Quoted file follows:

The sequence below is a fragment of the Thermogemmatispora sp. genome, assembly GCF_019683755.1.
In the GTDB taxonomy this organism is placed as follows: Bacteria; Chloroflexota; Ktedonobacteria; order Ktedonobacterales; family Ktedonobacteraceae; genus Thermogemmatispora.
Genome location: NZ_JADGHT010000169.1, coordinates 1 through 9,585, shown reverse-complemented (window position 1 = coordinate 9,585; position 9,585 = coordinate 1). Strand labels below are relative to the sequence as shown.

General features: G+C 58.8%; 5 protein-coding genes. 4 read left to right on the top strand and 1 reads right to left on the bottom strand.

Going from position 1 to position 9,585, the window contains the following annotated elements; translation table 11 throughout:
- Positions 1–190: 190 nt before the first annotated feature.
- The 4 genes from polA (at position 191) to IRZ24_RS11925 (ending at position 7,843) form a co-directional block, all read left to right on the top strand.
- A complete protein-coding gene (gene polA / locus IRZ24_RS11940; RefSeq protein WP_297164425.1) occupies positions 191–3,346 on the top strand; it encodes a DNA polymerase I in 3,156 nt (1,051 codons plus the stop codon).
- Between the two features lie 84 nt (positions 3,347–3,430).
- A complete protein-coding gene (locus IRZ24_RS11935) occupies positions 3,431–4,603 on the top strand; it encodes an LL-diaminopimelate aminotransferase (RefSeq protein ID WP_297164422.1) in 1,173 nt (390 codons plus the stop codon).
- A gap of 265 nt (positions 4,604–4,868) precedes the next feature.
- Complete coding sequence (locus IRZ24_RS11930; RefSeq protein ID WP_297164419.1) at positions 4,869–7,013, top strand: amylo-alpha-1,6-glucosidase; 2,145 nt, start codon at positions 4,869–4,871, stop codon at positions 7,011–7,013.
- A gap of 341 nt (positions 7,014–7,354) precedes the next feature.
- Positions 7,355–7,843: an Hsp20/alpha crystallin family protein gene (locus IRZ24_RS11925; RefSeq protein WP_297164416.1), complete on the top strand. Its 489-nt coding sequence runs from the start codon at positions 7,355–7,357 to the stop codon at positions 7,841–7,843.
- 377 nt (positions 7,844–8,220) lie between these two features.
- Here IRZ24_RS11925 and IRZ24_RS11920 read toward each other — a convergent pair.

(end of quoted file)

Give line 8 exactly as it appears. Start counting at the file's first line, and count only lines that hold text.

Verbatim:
- A complete protein-coding gene (gene polA / locus IRZ24_RS11940; RefSeq protein WP_297164425.1) occupies positions 191–3,346 on the top strand; it encodes a DNA polymerase I in 3,156 nt (1,051 codons plus the stop codon).